Raytheon Technologies now intends to cut 15,000 commercial aerospace and general corporate jobs, up from a previous estimate of 8,500 job cuts.
The company’s chief executive Greg Hayes disclosed the cuts while speaking at Morgan Stanley’s virtual Laguna Conference on 16 September.
Hayes attributes the additional job losses to the troubled state of the coronavirus-hammered commercial aviation industry, including a sharp decline in Raytheon’s commercial aviation aftermarket sales.
“These cost actions include the elimination of more than 15,000 positions across our commercial aerospace and corporate organisation,” says Hayes. Raytheon expects the job cuts will reduce subsidiary Pratt & Whitney’s selling, general and administrative expenses by 20%, and cut those expenses at subsidiary Collins Aerospace by 12%.
“We are not done yet looking at further ways to reduce structural costs in all of our businesses,” Hayes adds, noting that Raytheon is also eyeing its defence businesses for concessions.
The additional P&W job cuts come after P&W president Christopher Calio told Hayes about a month ago: “This is tougher than what we had thought. We are going to need to take more folks out,” Hayes says.
“We will be doing that over the course of the next few weeks,” he adds.
Raytheon also expects to reduce its amount of office space globally 20-25% over the next four or five years, up from a previous estimate of a 10% reduction. Raytheon now has some 2.9 million sq m (31 million sq ft) of office space globally.
Hayes says one of his top priorities for Raytheon is “eliminating structural costs in our businesses, so that we emerge a stronger, higher-margin business when air traffic does recover over the next few years”.
Raytheon and United Technologies, former owner of Collins and P&W, merged earlier this year to form Raytheon Technologies.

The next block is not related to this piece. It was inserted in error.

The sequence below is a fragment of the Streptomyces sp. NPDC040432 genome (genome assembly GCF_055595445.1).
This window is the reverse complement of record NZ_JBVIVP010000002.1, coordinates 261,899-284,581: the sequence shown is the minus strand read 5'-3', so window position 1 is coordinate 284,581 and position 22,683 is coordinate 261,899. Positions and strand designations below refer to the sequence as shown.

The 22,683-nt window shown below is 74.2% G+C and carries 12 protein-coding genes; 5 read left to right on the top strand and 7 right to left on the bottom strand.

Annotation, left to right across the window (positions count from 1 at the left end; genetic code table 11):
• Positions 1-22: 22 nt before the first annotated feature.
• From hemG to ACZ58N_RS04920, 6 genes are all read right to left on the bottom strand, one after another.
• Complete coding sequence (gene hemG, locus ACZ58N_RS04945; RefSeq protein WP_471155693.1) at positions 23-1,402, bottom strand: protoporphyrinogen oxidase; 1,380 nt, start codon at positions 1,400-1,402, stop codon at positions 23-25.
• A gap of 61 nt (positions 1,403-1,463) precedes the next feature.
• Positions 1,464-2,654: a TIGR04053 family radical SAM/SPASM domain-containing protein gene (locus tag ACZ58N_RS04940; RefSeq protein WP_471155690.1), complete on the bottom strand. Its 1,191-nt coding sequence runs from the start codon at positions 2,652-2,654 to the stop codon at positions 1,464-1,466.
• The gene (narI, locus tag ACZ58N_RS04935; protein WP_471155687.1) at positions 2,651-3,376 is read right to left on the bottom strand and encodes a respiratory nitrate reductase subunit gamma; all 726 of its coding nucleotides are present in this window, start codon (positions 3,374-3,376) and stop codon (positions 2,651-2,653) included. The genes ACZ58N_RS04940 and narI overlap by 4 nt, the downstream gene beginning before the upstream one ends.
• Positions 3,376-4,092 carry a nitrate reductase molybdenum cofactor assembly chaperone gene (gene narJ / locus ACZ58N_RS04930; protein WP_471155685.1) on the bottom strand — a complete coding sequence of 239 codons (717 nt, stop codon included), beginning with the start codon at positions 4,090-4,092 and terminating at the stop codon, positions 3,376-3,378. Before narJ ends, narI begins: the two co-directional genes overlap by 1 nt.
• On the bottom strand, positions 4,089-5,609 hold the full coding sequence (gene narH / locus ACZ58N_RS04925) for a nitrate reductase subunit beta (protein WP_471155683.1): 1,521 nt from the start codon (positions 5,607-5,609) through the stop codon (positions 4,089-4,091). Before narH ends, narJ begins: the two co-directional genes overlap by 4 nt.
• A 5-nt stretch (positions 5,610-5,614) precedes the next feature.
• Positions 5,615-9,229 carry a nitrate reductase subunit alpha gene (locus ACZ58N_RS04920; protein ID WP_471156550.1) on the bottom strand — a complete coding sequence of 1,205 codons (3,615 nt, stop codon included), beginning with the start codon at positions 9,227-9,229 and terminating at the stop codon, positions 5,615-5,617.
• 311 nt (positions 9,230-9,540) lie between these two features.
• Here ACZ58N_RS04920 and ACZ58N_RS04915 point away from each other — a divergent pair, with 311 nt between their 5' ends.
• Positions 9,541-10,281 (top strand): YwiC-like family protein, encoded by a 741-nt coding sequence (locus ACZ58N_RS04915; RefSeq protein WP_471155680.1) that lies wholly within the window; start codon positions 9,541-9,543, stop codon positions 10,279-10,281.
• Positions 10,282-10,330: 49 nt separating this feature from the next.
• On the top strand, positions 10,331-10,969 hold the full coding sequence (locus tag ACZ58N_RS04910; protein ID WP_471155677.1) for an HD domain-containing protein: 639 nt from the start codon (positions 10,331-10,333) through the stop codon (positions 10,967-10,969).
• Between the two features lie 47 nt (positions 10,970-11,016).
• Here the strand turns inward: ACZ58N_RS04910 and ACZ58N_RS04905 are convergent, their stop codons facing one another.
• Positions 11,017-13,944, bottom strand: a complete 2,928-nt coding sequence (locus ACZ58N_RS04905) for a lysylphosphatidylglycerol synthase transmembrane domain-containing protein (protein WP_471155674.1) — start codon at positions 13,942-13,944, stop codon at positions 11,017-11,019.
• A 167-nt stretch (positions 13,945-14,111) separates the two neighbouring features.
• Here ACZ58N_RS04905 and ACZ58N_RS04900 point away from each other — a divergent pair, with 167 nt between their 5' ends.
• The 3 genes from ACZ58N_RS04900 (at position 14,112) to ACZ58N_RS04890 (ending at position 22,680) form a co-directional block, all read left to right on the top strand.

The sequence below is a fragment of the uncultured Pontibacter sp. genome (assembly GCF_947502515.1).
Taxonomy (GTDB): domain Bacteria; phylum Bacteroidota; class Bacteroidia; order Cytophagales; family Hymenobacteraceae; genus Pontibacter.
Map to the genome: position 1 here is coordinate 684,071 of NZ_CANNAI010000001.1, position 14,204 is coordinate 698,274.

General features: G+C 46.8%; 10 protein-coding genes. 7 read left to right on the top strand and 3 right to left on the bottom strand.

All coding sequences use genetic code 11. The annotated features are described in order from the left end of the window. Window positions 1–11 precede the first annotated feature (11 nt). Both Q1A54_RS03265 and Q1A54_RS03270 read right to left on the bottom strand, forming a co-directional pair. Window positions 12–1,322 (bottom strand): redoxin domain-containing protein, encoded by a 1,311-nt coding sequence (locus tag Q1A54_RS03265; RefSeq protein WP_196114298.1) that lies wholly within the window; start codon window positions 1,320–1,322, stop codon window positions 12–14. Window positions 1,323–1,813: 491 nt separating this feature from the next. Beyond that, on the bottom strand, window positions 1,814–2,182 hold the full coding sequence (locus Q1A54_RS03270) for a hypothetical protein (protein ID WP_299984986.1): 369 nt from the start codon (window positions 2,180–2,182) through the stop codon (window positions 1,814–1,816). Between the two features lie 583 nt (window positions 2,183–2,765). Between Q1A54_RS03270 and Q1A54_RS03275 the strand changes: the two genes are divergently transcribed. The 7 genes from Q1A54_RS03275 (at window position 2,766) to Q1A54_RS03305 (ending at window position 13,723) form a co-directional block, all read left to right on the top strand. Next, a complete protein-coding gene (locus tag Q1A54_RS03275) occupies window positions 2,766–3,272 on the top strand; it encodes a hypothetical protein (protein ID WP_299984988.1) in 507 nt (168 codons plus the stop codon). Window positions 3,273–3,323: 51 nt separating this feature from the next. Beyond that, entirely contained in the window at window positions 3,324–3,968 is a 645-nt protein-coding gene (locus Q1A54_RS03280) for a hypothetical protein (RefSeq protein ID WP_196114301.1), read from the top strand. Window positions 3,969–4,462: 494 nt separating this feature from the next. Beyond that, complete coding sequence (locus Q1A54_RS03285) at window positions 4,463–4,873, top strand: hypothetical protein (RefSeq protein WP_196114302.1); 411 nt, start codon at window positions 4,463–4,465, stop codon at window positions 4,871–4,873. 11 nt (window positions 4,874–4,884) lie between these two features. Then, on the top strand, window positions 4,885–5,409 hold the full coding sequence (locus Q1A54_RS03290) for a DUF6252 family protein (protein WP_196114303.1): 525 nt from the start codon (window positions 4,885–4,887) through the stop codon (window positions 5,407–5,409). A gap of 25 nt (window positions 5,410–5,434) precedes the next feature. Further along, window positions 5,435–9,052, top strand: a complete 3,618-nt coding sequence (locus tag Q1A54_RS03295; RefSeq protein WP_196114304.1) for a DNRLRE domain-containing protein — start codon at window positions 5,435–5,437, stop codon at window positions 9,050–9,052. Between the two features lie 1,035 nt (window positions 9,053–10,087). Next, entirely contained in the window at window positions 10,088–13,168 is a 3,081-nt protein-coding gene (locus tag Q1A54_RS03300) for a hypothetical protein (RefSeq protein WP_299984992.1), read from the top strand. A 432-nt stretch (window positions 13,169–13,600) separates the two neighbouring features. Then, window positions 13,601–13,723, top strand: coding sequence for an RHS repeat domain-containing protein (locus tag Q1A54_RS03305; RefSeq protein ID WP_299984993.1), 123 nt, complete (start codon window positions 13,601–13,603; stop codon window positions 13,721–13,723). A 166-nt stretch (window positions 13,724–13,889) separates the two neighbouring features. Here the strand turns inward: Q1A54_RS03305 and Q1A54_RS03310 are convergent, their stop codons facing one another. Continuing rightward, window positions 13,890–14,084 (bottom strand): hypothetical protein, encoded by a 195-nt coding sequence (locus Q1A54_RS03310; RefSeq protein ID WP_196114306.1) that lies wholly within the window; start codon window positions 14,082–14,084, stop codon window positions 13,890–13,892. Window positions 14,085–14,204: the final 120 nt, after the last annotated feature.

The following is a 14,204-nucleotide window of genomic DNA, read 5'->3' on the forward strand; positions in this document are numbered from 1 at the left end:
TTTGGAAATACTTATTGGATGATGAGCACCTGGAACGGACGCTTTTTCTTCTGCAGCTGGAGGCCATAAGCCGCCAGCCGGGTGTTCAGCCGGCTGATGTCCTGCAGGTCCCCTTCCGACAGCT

Raytheon’s commercial aerospace business is working to eliminate about $2 billion costs this year and to save another $4 billion through cash-conservation efforts.
Broadly, cash-conservation efforts can include actions like burning down inventory to stem cash burn.
“We are just getting started on the bigger cost actions beyond the $2 billion,” says Hayes.
Raytheon has struggled through significant declines to its aftermarket businesses, on which it heavily relies.
In the third quarter through August, Collins’ commercial spare parts orders fell 65% year-on-year, slightly better than the second-quarter figures.
“This is where most of the money is made,” Hayes says.
Likewise, Collins’ maintenance, repair and overhaul business declined a “little over 50%” in that period, also a marginal improvement from earlier in the year.
Similarly, the number of International Aero Engines (IAE) V2500s induced for service by P&W in the partial third quarter sank about 60%, Hayes says.
“We are only seeing about 30 shop visits a month, versus the 90 that we had seen last year.”
P&W partly owns IAE, and V2500s power first-generation Airbus A320s.
Raytheon is not issuing financial guidance for 2020 due to market uncertainty, but Hayes predicts third-quarter earnings will be “similar” to second-quarter earnings.
The company reported a second-quarter loss of $3.8 billion, down from a $2.0 billion profit in the second quarter of 2019.
Raytheon still expects “gradual” recovery of the commercial aerospace industry, “but probably not a full return to 2019 levels until somewhere around 2023”, according to Hayes.
“It really depends upon the timing of the vaccine,” he adds, noting global air traffic is down 45% globally year-on-year, an improvement from an 80% drop earlier this year.